Forum Admin topsquark's Avatar
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    Quote Originally Posted by sparky View Post
    Thanks for your reply FernandoRevilla.

    Ok, is this correct?

    AB = CD_1CCD_2C

    = CD_1C^2D_2C

    = D_1C^4D_2

    BA = CD_2CCD_1C

    = CD_2C^2D_1C

    = D_2C^4D_1

    Therefore, AB = BA

    If this is correct, then what was the purpose of C^2 = I? To confuse me? What about the D_1 and D_2 being diagonal matrices - was that designed to confuse me as well? Or did they have some real purpose in this question?
    You aren't quite done yet. You know that C^2 = I, so therefore C^4 = I. Then we have that AB = D1D2 and BA = D2D1. What do you know about the matrices D1 and D2?

    -Dan
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    I'm not sure how you went from line 2 to line 3, sparky. It looks like you're assuming that Ccommutes with D_1 and D_2, which you haven't proved (and which, without thinking too much about it, I doubt is true).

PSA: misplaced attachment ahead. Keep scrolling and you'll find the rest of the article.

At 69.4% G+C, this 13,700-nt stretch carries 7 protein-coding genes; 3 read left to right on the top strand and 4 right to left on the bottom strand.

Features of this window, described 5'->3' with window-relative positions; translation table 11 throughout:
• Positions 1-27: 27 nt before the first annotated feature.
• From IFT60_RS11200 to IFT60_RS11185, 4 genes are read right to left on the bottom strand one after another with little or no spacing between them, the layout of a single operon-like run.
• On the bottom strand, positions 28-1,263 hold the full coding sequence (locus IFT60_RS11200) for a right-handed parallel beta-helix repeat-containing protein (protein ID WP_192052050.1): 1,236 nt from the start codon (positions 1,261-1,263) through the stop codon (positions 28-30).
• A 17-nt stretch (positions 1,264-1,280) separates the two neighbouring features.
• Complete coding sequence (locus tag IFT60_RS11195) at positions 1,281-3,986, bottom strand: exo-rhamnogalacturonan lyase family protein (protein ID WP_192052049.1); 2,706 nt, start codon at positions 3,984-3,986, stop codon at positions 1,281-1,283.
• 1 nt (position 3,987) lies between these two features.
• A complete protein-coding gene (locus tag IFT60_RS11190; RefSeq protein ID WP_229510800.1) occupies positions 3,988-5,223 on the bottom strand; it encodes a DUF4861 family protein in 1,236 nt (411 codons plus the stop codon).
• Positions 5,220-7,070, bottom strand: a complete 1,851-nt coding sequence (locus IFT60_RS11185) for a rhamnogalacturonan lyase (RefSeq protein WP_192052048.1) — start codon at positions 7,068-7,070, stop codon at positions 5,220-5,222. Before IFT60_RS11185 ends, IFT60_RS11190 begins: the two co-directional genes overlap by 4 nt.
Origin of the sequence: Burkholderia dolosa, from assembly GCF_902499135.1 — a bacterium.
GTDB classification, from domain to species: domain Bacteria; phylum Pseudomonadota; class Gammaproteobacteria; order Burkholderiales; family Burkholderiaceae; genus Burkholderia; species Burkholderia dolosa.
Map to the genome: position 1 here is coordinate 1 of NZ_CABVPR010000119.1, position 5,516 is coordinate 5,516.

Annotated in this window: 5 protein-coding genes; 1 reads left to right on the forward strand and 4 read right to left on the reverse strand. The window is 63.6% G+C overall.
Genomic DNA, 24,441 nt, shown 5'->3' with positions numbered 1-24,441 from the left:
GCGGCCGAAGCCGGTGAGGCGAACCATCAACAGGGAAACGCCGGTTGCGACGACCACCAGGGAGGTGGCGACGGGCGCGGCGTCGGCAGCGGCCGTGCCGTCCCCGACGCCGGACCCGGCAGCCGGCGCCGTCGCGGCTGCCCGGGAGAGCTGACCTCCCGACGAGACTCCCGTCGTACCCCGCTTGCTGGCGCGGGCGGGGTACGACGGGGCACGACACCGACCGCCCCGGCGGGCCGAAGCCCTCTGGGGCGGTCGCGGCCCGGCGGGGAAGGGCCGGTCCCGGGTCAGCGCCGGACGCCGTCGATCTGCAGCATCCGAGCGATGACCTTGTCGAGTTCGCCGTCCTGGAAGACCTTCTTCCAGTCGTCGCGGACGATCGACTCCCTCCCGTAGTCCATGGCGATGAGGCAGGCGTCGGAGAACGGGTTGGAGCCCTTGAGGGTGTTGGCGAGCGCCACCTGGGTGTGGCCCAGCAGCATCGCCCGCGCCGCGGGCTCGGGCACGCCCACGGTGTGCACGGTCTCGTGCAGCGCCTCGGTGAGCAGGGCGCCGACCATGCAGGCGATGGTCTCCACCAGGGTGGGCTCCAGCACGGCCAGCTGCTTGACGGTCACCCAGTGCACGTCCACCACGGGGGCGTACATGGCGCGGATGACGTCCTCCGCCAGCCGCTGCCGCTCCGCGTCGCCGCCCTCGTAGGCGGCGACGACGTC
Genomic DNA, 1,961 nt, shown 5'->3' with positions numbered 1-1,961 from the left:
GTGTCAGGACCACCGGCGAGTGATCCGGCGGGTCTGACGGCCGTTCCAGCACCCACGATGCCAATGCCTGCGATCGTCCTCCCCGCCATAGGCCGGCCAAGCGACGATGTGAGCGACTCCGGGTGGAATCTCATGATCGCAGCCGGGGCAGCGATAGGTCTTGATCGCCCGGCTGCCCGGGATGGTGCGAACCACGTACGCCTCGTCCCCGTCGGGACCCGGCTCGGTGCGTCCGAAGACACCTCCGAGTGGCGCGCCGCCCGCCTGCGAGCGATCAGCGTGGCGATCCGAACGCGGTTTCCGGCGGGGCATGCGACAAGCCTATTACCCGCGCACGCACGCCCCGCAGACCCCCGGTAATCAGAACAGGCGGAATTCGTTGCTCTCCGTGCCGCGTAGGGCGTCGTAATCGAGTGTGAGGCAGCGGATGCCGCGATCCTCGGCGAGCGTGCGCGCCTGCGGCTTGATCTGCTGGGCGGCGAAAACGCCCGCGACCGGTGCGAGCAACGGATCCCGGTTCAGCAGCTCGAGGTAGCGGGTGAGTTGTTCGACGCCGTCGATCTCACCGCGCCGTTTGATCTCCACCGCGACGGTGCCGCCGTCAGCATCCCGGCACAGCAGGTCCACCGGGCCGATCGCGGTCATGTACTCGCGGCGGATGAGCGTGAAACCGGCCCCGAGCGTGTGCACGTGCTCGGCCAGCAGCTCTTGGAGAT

The facts that C^2=I and the D's are diagonal both play key roles in the proof. Can you show that D_1D_2=D_2D_1 as topsquark suggests?
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  7. #7
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    Thanks for the reply Topsquark

    What I know about D1 and D2 is that they are diagonal matrices, which means that they are square matrices with zeros outside of the diagonal entries, like this:

    \[<br />
 \begin{matrix}<br />
  1 & 0 & 0 \\<br />
  0 & 1 & 0 \\<br />
  0 & 0 & 1<br />
 \end{matrix}<br />
\]
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  8. #8
    Forum Admin topsquark's Avatar
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    Quote Originally Posted by sparky View Post
    Thanks for the reply Topsquark